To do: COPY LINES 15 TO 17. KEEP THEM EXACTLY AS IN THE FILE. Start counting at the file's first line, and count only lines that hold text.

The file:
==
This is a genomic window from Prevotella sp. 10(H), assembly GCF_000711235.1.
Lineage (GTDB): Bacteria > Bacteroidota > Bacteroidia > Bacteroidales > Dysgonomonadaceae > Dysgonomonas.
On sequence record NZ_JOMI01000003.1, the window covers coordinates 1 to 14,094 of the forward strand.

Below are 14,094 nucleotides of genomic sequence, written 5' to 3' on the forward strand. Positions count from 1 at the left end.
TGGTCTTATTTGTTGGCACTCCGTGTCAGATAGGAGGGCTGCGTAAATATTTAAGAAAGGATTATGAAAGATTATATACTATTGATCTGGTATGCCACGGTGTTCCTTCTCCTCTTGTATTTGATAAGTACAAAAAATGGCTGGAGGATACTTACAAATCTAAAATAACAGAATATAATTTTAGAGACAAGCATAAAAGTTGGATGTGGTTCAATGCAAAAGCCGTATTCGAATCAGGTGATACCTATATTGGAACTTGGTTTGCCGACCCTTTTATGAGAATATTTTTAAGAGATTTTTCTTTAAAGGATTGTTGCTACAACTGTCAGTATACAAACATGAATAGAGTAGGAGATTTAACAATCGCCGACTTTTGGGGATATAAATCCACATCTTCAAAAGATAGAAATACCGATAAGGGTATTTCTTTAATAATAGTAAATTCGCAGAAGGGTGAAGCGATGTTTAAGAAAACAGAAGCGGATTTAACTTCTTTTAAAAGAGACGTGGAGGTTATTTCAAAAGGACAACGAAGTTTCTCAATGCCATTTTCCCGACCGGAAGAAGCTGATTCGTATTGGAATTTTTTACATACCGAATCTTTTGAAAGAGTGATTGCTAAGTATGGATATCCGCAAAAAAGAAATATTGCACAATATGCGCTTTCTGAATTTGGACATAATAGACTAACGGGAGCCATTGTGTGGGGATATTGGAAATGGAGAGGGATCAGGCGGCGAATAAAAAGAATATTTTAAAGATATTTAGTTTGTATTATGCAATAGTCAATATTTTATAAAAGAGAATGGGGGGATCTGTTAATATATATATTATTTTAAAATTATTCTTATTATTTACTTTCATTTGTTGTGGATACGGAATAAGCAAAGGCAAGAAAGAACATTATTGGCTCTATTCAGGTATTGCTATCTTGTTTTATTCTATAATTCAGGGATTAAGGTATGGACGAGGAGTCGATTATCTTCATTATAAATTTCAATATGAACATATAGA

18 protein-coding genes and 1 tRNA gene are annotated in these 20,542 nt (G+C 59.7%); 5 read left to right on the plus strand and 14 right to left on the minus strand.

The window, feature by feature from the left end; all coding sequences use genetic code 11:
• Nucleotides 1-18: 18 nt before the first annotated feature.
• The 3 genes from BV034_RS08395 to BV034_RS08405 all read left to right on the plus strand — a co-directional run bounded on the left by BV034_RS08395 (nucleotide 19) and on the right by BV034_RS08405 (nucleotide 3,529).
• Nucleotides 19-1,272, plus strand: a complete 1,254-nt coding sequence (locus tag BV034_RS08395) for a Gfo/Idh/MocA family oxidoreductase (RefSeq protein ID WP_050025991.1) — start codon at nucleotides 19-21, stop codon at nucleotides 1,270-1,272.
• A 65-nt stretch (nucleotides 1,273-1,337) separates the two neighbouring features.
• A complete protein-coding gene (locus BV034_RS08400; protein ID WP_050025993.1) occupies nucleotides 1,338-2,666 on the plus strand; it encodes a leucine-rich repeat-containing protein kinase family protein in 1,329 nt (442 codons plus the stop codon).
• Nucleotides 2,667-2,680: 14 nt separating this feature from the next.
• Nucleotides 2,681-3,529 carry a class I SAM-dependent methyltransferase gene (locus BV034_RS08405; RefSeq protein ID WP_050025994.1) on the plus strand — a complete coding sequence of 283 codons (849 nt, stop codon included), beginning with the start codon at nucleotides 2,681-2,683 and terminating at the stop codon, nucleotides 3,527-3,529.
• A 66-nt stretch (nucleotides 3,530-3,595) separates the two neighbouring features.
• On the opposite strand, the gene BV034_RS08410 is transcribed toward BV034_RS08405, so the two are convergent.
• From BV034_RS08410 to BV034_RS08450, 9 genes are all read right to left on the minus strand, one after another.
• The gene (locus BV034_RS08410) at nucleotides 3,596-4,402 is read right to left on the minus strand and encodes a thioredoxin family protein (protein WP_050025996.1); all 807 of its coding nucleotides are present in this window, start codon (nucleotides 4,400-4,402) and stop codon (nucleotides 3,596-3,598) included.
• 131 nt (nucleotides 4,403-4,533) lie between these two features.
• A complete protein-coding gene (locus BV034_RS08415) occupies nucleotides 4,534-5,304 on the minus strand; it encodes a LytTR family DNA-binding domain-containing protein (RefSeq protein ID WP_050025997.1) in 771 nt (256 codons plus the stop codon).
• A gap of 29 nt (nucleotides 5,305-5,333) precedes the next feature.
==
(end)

• A 66-nt stretch (nucleotides 3,530-3,595) separates the two neighbouring features.
• On the opposite strand, the gene BV034_RS08410 is transcribed toward BV034_RS08405, so the two are convergent.
• From BV034_RS08410 to BV034_RS08450, 9 genes are all read right to left on the minus strand, one after another.